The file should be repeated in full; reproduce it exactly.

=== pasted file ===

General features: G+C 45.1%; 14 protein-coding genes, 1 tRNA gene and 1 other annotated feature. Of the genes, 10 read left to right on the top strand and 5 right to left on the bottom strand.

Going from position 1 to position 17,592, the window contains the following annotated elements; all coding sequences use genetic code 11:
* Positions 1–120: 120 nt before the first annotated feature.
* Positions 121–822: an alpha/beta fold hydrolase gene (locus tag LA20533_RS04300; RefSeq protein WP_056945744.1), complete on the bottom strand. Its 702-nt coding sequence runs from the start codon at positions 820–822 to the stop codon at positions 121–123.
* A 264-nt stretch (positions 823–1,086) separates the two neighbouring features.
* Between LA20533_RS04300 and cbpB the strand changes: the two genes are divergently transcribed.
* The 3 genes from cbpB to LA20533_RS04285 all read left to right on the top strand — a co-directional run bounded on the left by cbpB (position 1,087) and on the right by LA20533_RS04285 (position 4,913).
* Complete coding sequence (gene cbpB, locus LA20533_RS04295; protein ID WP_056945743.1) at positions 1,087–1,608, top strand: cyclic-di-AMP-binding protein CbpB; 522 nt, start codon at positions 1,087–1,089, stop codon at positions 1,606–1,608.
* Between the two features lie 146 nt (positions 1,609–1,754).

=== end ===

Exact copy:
General features: G+C 45.1%; 14 protein-coding genes, 1 tRNA gene and 1 other annotated feature. Of the genes, 10 read left to right on the top strand and 5 right to left on the bottom strand.

Going from position 1 to position 17,592, the window contains the following annotated elements; all coding sequences use genetic code 11:
* Positions 1–120: 120 nt before the first annotated feature.
* Positions 121–822: an alpha/beta fold hydrolase gene (locus tag LA20533_RS04300; RefSeq protein WP_056945744.1), complete on the bottom strand. Its 702-nt coding sequence runs from the start codon at positions 820–822 to the stop codon at positions 121–123.
* A 264-nt stretch (positions 823–1,086) separates the two neighbouring features.
* Between LA20533_RS04300 and cbpB the strand changes: the two genes are divergently transcribed.
* The 3 genes from cbpB to LA20533_RS04285 all read left to right on the top strand — a co-directional run bounded on the left by cbpB (position 1,087) and on the right by LA20533_RS04285 (position 4,913).
* Complete coding sequence (gene cbpB, locus LA20533_RS04295; protein ID WP_056945743.1) at positions 1,087–1,608, top strand: cyclic-di-AMP-binding protein CbpB; 522 nt, start codon at positions 1,087–1,089, stop codon at positions 1,606–1,608.
* Between the two features lie 146 nt (positions 1,609–1,754).